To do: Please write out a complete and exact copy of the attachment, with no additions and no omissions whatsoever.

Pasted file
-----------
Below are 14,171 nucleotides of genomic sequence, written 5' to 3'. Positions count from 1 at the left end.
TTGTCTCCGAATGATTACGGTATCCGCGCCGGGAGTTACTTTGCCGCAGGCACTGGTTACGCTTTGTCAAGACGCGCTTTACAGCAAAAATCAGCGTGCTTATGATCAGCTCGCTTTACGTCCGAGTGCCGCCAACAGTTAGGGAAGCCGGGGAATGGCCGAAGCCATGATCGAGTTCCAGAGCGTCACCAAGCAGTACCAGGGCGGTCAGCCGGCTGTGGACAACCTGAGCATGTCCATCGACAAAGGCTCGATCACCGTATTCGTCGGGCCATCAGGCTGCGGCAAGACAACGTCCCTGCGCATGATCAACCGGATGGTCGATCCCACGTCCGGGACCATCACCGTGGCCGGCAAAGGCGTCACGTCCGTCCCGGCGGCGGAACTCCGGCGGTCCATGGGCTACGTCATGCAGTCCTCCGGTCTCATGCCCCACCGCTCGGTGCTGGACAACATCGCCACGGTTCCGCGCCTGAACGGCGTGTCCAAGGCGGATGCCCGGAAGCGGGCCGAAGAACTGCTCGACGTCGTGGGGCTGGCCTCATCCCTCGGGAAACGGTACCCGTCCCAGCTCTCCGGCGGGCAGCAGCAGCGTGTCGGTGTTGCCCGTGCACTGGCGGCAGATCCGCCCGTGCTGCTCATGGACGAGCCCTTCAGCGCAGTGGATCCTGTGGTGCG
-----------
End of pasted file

Below are 14,171 nucleotides of genomic sequence, written 5' to 3'. Positions count from 1 at the left end.
TTGTCTCCGAATGATTACGGTATCCGCGCCGGGAGTTACTTTGCCGCAGGCACTGGTTACGCTTTGTCAAGACGCGCTTTACAGCAAAAATCAGCGTGCTTATGATCAGCTCGCTTTACGTCCGAGTGCCGCCAACAGTTAGGGAAGCCGGGGAATGGCCGAAGCCATGATCGAGTTCCAGAGCGTCACCAAGCAGTACCAGGGCGGTCAGCCGGCTGTGGACAACCTGAGCATGTCCATCGACAAAGGCTCGATCACCGTATTCGTCGGGCCATCAGGCTGCGGCAAGACAACGTCCCTGCGCATGATCAACCGGATGGTCGATCCCACGTCCGGGACCATCACCGTGGCCGGCAAAGGCGTCACGTCCGTCCCGGCGGCGGAACTCCGGCGGTCCATGGGCTACGTCATGCAGTCCTCCGGTCTCATGCCCCACCGCTCGGTGCTGGACAACATCGCCACGGTTCCGCGCCTGAACGGCGTGTCCAAGGCGGATGCCCGGAAGCGGGCCGAAGAACTGCTCGACGTCGTGGGGCTGGCCTCATCCCTCGGGAAACGGTACCCGTCCCAGCTCTCCGGCGGGCAGCAGCAGCGTGTCGGTGTTGCCCGTGCACTGGCGGCAGATCCGCCCGTGCTGCTCATGGACGAGCCCTTCAGCGCAGTGGATCCTGTGGTGCG